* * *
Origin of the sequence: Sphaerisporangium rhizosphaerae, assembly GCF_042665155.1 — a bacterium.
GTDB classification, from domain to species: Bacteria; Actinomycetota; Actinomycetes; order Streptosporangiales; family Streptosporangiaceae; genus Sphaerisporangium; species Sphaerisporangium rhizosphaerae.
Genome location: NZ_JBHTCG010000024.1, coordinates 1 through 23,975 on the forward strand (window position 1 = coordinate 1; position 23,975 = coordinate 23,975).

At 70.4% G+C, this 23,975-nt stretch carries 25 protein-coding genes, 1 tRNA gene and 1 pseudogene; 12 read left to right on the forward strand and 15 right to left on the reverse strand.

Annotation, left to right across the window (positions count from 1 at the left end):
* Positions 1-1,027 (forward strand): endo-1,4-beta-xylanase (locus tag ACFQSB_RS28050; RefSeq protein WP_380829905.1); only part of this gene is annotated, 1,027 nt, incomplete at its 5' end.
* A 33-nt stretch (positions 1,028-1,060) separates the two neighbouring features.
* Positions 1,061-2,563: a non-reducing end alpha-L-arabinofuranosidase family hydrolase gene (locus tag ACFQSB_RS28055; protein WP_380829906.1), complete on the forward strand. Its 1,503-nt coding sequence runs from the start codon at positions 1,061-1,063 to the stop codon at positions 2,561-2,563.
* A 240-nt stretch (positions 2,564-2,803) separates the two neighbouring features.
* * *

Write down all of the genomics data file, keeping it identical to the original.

Origin of the sequence: Sphaerisporangium rhizosphaerae, assembly GCF_042665155.1 — a bacterium.
GTDB classification, from domain to species: Bacteria; Actinomycetota; Actinomycetes; order Streptosporangiales; family Streptosporangiaceae; genus Sphaerisporangium; species Sphaerisporangium rhizosphaerae.
Genome location: NZ_JBHTCG010000024.1, coordinates 1 through 23,975 on the forward strand (window position 1 = coordinate 1; position 23,975 = coordinate 23,975).

At 70.4% G+C, this 23,975-nt stretch carries 25 protein-coding genes, 1 tRNA gene and 1 pseudogene; 12 read left to right on the forward strand and 15 right to left on the reverse strand.

Annotation, left to right across the window (positions count from 1 at the left end):
* Positions 1-1,027 (forward strand): endo-1,4-beta-xylanase (locus tag ACFQSB_RS28050; RefSeq protein WP_380829905.1); only part of this gene is annotated, 1,027 nt, incomplete at its 5' end.
* A 33-nt stretch (positions 1,028-1,060) separates the two neighbouring features.
* Positions 1,061-2,563: a non-reducing end alpha-L-arabinofuranosidase family hydrolase gene (locus tag ACFQSB_RS28055; protein WP_380829906.1), complete on the forward strand. Its 1,503-nt coding sequence runs from the start codon at positions 1,061-1,063 to the stop codon at positions 2,561-2,563.
* A 240-nt stretch (positions 2,564-2,803) separates the two neighbouring features.